Do you qualify for the home affordable refinance program?

The federal government's Home Affordable Refinance program is designed to help homeowners refinance their mortgages even if they owe slightly more than the current value of their homes. The program could be a boon for some borrowers, though its many layers of rules may resemble one of those maddeningly complex contests that offer valuable prizes to people who complete a maze of special offers.

Refinancing by the rules
  • The federal government.
  • Fannie Mae.
  • Freddie Mac.

The program is complicated because the federal government has a top-level set of rules; Fannie Mae and Freddie Mac have their own separate sets of rules; and lenders, loan servicers and mortgage insurers generally have their own rules as well.

Borrowers may well wonder where to begin. Here's our guide to help you navigate through this labyrinth of rules.


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Federal government Home Affordable Refinance rules

Objective: The federal government's Home Affordable Refinance program is intended to help creditworthy homeowners whose homes have decreased in value refinance their mortgages to obtain lower interest rates or payments, lock in a fixed interest rate or eliminate onerous loan terms to improve their long-term stability as homeowners.

  • The program applies only to loans that are owned or guaranteed by Fannie Mae or Freddie Mac, the two secondary-market mortgage corporations that currently are operated under federal government conservatorships.
  • The borrower must be an owner-occupant of a detached house, condominium, duplex, triplex or four-unit residential property. (Fannie Mae's and Freddie Mac's rules may allow exceptions to this rule.)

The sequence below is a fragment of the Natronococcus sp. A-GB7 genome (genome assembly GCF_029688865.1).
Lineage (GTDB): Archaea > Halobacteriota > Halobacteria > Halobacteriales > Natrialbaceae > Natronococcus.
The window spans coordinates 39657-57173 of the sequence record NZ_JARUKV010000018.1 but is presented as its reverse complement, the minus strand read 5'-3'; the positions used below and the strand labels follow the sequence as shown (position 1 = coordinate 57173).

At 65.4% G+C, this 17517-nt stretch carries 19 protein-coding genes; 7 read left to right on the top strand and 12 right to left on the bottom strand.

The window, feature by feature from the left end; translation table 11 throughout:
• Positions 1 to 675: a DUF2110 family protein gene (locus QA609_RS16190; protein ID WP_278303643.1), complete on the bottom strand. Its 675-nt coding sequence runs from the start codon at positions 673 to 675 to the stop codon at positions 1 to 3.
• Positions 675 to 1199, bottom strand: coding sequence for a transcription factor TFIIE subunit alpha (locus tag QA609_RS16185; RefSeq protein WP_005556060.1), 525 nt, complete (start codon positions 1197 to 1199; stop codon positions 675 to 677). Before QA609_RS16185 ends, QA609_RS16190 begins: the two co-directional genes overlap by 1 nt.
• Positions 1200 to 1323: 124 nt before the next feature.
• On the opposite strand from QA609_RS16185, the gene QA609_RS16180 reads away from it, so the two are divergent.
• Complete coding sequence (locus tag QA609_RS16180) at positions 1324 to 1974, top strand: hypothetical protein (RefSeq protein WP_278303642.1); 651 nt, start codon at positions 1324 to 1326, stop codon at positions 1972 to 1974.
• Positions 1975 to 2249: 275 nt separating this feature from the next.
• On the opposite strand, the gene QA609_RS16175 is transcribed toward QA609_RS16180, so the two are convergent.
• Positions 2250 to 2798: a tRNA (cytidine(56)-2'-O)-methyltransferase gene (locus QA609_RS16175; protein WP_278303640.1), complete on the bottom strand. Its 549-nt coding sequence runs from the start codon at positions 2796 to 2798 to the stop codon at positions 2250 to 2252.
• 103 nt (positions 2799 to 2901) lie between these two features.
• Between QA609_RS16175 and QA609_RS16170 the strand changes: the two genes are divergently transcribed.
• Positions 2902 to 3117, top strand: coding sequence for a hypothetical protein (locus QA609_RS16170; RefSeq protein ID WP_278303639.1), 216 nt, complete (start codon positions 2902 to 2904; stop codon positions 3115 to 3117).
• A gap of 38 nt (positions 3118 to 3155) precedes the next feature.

• The borrower must not have made a loan payment more than 30 days late in the last 12 months or missed a payment if the loan was originated fewer than 12 months ago. (Borrowers who are delinquent or have made a payment more than 30 days late during the prior 12 months may qualify for the Home Affordable Modification program.)
  • The new first mortgage cannot exceed 125 percent of the current market value of the property. (As of June, the loan-to-value was changed to 125 percent to make more homeowners eligible.)  
  • If the borrower has a second loan, that loan isn't counted toward the 125 percent limit. The second loan must remain subordinate to the new first mortgage.
  • The borrower cannot take out cash to pay other debts but may be allowed to finance closing costs or obtain small amounts of cash, subject to Fannie Mae's or Freddie Mac's rules.
  • The interest rate on the new mortgage will be a market rate. Rates may vary among lenders. The borrower may be charged fees, points or other refinancing costs.
  • The borrower must have sufficient income to afford the new mortgage payments.
  • The new mortgage cannot have a prepayment penalty or balloon payment.
  • The borrower's existing loan balances will not be reduced.
  • Borrowers whose existing mortgage is covered by private mortgage insurance, or PMI, will be required to continue that insurance on the new loan. Borrowers who don't have mortgage insurance won't be required to obtain it.
  • So far, 15 lenders have signed formal agreements to participate in this program. A list of these lenders has been posted on the Making Home Affordable Web site. Other lenders may also offer this program.
  • Borrowers are encouraged to gather documents before they contact a lender or loan servicer. Recommended documents include:
    • Paycheck stubs or other income-related documents.
    • Recent income tax return.
    • Information about any second loan secured by the property.
    • Account balances and monthly minimum payments on credit cards, student loans, car loans and other debts.
  • Borrowers are encouraged to complete the short self-assessment questionnaire to obtain a preliminary indication of whether they may be eligible for this program.
  • This program will end June 10, 2010, unless that deadline is extended.
  • More information may be found at Making Home Affordable. Borrowers should be very careful to consult only the government's official Web site, as a number of copycat Web sites have sprung up to entrap the unwary. Some sites copy the government Web site and change the telephone number at the top.

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